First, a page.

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Australian outback

Synchrotron scientist in team that makes historic meteorite find

ANSTO’s own meteorite hunter, who is also a planetary scientist and instrument scientist Dr Helen Brand, took part in an expedition led by Professor Andy Tomkins of Monash University that has found the largest meteorite strewn field in Australia since the famous Murchison meteorite event in 1969.

Monash, in collaboration with Dr Hadrien Devillepoix of Curtin University’s Space Science and Technology Centre (SSTC) and the support of the Bureau of Meteorology,  has reported the find this week on their website.

“It is quite exciting to be involved in this find, which took place in September. In the future, as part of the research plan, we will look at this meteorite on several of the synchrotron instruments to unlock the secrets of it’s journey through space as well as it’s history on the surface of our own planet.” said Dr Brand, who was a member the field team.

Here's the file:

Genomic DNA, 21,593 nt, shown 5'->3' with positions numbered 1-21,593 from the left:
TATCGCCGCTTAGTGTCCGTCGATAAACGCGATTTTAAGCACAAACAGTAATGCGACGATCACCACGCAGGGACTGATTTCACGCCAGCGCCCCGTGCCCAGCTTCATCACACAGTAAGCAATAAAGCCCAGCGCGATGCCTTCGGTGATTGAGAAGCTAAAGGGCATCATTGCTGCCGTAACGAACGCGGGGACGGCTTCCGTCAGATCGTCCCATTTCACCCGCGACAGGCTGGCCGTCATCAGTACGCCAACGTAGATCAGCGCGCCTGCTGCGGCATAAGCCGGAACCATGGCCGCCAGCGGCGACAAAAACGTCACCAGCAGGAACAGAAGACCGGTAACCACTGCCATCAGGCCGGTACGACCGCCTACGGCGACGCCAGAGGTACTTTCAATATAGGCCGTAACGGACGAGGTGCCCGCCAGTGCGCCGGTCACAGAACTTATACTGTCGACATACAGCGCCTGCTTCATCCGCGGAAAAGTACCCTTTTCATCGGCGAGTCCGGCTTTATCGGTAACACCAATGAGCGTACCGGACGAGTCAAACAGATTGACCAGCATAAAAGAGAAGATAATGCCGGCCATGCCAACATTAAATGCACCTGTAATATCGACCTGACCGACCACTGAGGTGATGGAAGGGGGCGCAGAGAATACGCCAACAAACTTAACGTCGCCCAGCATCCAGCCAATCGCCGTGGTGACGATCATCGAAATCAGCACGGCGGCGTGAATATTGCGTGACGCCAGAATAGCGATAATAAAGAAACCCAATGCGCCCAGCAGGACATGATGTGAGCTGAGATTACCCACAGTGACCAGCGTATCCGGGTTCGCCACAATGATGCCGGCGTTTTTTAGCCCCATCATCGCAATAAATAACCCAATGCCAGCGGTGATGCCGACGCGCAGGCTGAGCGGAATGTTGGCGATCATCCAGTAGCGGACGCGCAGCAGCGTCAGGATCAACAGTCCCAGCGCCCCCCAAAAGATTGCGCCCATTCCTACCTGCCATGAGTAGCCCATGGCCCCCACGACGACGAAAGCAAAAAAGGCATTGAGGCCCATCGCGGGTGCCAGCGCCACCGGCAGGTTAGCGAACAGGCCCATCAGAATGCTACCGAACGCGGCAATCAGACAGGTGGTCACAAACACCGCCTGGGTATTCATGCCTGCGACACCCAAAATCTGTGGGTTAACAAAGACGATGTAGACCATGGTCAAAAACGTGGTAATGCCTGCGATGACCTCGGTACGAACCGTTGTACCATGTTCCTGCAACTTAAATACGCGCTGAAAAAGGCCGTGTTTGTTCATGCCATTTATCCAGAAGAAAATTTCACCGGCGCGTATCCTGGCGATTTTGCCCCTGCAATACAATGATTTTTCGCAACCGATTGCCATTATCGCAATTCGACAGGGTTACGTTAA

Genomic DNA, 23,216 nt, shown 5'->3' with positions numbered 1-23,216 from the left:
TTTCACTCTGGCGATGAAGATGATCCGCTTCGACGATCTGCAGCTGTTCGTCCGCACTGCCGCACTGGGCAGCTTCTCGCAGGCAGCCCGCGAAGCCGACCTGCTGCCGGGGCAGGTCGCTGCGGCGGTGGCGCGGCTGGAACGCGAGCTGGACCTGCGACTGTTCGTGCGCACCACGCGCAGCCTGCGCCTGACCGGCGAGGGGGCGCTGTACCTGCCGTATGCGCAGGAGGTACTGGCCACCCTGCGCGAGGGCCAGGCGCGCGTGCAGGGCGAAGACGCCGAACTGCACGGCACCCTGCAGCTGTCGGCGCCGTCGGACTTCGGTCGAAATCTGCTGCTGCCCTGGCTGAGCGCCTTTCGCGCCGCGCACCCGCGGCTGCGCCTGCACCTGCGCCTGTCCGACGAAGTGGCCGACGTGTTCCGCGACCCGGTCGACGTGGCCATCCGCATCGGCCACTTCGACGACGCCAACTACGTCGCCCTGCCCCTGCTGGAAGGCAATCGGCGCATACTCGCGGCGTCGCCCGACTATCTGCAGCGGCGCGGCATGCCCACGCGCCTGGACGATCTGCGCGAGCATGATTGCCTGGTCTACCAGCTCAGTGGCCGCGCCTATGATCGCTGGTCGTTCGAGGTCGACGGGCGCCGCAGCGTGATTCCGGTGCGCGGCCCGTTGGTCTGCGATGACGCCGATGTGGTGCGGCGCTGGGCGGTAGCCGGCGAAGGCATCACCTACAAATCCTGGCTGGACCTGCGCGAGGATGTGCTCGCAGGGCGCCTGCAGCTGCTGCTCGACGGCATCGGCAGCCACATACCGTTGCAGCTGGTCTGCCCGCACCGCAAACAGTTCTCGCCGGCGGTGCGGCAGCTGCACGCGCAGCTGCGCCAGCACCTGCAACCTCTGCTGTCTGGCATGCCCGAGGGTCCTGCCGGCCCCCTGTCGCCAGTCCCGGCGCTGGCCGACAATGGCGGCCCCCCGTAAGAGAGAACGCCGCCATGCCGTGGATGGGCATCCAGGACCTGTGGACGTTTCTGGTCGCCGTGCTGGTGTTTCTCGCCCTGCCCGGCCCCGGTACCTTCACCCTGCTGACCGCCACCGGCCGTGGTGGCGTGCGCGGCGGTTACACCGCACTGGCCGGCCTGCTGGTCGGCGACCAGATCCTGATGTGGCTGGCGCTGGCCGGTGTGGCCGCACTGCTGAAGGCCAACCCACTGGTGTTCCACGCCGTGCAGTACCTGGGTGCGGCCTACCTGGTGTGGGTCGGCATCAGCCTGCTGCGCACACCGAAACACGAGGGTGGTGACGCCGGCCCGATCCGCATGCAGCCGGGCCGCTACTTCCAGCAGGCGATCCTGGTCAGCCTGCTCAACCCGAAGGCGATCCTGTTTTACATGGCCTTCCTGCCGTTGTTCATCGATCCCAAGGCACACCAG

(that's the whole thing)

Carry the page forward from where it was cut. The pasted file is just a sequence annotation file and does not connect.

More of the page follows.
“As a meteorite, it is quite dark which reflects that it is fresh, fell to earth not that long ago,” she explained.

Freshly fallen meteorites have a distinctive black fusion crust formed when the object enters the atmosphere at extremely high temperatures.

Using radar data the scientists were able to define a search area on the ground in an area north of Port Augusta. This, combined with a novel machine learning technique developed at Curtin to identify meteorites in drone images, helped to locate the meteorites on the surface.

Over a period of several days 44 meteorites were recovered, totalling a little over four kilograms in mass.

Meteorites collection.
Some of the meteorite samples collected in the field Photo: Dr Helen Brand

The team estimated it weighed six tonnes when it entered the atmosphere in 2013.

“It is not a rare type of meteorite, but the quantity of meteorites could be substantial. After a very short search, we located about four kilograms but there could several more out there,” said Dr Brand, who will back in the field next year.

“And, because the United States picked up the atmospheric explosion when the meteor hit the desert, we know exactly how long it has been on the ground, which makes it quite interesting compared with other finds,” said Dr Brand.

As in South Australia, any meteorite find remains the property of the state museum, the South Australian Museum will be showing several meteorites recovered from the new strewn field at its Six Extinctions exhibit, which is opening on Saturday the 26th of November.

Read more on the Monash University website


Prof Andy Tomkins (Monash)

Prof Andy Tomkins (Monash)

Dr Hadrien Devillepoix

Dr Hadrien Devillepoix


ProjectsPlanetary materials
InstrumentPowder Diffraction Beamline (AS)